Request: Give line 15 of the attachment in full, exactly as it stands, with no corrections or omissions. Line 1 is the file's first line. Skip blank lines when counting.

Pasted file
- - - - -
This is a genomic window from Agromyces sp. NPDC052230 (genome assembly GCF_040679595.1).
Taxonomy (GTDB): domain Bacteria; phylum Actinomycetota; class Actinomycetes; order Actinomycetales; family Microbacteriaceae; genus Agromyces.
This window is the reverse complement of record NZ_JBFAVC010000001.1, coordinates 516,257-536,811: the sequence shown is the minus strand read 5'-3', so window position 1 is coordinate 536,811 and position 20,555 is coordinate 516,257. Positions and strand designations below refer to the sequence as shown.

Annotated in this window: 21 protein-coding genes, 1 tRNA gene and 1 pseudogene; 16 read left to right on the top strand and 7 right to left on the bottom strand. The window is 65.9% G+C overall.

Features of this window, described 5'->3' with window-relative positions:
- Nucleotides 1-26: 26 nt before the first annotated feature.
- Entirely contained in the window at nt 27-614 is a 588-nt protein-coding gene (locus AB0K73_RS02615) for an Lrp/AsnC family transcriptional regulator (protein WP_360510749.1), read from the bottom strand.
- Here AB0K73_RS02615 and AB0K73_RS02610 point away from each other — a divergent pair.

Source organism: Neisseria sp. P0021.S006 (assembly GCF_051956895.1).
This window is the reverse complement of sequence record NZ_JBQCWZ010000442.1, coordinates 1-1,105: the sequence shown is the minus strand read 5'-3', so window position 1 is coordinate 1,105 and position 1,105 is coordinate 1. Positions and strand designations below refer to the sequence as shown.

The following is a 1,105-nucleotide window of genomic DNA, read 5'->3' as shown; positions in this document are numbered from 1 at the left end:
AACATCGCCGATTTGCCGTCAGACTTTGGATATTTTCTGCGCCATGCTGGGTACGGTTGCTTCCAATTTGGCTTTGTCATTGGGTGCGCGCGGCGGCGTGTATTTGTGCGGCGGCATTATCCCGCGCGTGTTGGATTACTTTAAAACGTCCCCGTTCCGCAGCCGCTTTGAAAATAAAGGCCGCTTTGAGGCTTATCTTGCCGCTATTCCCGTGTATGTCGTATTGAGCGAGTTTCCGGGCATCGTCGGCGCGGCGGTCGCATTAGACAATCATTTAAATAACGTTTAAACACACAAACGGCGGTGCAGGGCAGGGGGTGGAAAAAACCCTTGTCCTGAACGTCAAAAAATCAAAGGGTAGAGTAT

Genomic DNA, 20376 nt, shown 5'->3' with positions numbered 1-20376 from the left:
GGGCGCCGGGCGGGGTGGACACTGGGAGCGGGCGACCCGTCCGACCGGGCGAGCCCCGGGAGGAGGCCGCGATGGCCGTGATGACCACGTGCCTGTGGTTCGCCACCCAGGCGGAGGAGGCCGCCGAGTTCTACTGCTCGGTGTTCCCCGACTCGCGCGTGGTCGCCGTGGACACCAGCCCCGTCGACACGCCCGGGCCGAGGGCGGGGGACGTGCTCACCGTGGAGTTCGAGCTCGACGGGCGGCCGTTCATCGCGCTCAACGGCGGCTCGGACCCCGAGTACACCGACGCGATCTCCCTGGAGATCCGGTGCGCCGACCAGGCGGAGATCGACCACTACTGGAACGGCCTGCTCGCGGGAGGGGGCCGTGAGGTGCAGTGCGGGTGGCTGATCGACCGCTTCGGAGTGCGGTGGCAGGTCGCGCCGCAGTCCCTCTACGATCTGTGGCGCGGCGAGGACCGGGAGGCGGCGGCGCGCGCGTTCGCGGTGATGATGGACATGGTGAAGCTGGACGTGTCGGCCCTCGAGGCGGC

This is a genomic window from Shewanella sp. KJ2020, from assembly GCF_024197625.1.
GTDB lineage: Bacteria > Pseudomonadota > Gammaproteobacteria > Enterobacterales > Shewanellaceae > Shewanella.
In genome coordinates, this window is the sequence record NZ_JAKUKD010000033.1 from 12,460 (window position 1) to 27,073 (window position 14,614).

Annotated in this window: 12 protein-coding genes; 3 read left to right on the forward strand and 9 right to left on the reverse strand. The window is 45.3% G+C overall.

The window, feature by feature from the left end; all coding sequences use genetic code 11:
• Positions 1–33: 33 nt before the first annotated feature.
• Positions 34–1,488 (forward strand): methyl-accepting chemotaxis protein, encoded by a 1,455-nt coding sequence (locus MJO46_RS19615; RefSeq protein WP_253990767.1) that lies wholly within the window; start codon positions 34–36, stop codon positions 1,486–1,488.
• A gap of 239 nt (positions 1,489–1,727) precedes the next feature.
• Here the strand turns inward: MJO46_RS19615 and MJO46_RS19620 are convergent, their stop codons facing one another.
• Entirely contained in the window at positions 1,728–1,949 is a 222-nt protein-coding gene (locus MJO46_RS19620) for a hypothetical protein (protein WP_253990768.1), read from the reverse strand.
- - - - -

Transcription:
This is a genomic window from Shewanella sp. KJ2020, from assembly GCF_024197625.1.